The tenth annual, and my ninth, Cleveland GiveCamp started today.
I took off the whole day of work today to make it easier. The decision was fairly necessary, because it took much of the day to pack, prepare my laptop, prepare my house for my absence, and make it up there. I had tried to get some extra sleep the night before, but didn’t get to bed that early and only slept in a little.
The day was very hot. I was already hot before I arrived in my non-air conditioned car. I set up my tent before kick-off, a rarity for me: I usually end up doing so at night.
The kick-off went reasonably quickly, with each organization giving a very brief synopsis of what they do. They then funneled the large mass of people through the main door of the boat, to find our teams by map. Seemed to go better than the held up sign of the past.
Every team was put on the boat this year because of air conditioning. It was noticeably cooler just going through the door. A little cramped and loud in there, though.
My team started out as Music Pebble, an organization that helps provide musical instruments and lessons to kids who would otherwise have trouble getting them. Their intention is to build a much better website using WordPress.
The main thing I did for the project was to look up information about a “Donate your birthday” fundraising setup where interested parties create a fundraising page to raise money for the charity on their birthday. Classy, a fundraising service they already use, has an ability to do this, but it was hard to find information on how to set it up.
Not long after dinner, I was called sent over to another team because I have WordPress experience. I gave the information I had found to my project manager and headed over, the new group being just two groups over.
The new project manager introduced me to the group and guided me easily into the project. Once I became acquainted with the project and logged in, I set up stubs for all the new pages and set up the navigation pointing to them.
WordPress’s menu system is cool in theory, but a pain to work with. Every page that gets added must be checked in a list on the one side and a button pressed to add them to the root level on the other side. They must then be dragged into the desired order. It seems to be impossible to drag an item to the bottom of a submenu, so I ended up dragging them one above where they belonged and then moving the now last one up. Tedious. Also, with a large number of items, the items must be dragged up so the window scrolls until their spot appears, also tedious. It’d be nice if they could give this some UX love.
I began putting in some of the organization’s color, figuring out where they were configured in the theme. I had trouble finding where some were configured though, such as a donate button in the header.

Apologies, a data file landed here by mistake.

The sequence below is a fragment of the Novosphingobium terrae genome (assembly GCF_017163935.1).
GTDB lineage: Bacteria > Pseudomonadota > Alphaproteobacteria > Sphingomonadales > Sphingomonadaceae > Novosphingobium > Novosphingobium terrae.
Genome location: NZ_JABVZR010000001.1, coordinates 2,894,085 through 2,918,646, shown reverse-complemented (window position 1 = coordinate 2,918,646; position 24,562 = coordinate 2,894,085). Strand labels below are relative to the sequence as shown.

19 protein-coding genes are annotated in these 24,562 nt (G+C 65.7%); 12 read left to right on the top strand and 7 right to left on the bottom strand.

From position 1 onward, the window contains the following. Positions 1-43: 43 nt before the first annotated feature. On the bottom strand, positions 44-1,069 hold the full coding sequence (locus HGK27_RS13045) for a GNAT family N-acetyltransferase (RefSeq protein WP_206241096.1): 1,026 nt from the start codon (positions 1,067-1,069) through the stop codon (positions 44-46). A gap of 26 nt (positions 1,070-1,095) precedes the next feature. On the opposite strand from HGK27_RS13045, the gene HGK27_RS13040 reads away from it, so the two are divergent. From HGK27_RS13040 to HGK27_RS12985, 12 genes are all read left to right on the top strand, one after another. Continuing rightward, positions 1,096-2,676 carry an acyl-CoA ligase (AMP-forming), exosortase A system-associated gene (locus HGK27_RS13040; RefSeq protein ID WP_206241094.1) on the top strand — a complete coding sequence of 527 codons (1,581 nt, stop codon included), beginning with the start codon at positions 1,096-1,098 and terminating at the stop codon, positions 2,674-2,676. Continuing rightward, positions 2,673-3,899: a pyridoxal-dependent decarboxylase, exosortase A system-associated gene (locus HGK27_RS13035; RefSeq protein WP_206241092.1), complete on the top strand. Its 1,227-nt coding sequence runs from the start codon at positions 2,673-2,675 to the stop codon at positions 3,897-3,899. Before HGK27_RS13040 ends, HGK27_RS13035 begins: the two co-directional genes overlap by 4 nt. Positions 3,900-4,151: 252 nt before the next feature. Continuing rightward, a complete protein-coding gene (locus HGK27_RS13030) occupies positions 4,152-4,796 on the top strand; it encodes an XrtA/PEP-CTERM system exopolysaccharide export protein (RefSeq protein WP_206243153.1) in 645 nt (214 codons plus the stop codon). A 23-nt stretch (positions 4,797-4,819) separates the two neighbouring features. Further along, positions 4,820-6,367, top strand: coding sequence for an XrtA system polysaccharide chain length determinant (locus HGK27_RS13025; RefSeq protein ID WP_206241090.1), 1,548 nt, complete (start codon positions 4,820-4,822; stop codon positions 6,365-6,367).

While working on that, the navigation disappeared for the desktop view. It was still there in the regular WordPress menu system (luckily; I’d be very cross to have to rebuild that), but not showing up on the rendered page. I spent quite a while looking into this, but couldn’t figure it out. The PM eventually got a floater, Mark I believe, over to help. It took him several minutes to figure it out, way quicker than me. Apparently, this theme has a layout configuration separate from the regular theme configuration and the theme’s own option tab. It’s up by the post area. I probably would never have found that on my own.
I then worked with one of the other developers to set up a form using Gravity Forms, already installed. I had worked with it before, but still kind of had to figure it out with the other guy, who had never worked with WordPress. He set up the form with my help, and then I had him create a page to put it on. I hadn’t used the new editing interface, Gutenberg, before, but we figured out that it allows adding a form as a block, the new way of separating the old WordPress blob of content into bits.
Cake was served at the airport to celebrate the 10th anniversary of GiveCamp’s start. One of the ladies from the organization grabbed cake for several of us so we could keep working.
After we broke for the night, I went outside and was hit by the wall of hot. I went to the roof of the boat for a bit, and there was a nice cool breeze and view. I also went for a walk over to the Rock and Roll Hall of Fame. No attempting to go for a run tonight.
My tent is hot, though a nice breeze blows occasionally. I brought a portable fan my mom got me, which I had thought a bit too luxurious for camping, but turned out to be much appreciated for a night like this. It is late and I won’t get a full night’s sleep before I must wake, and hopefully get a shower in.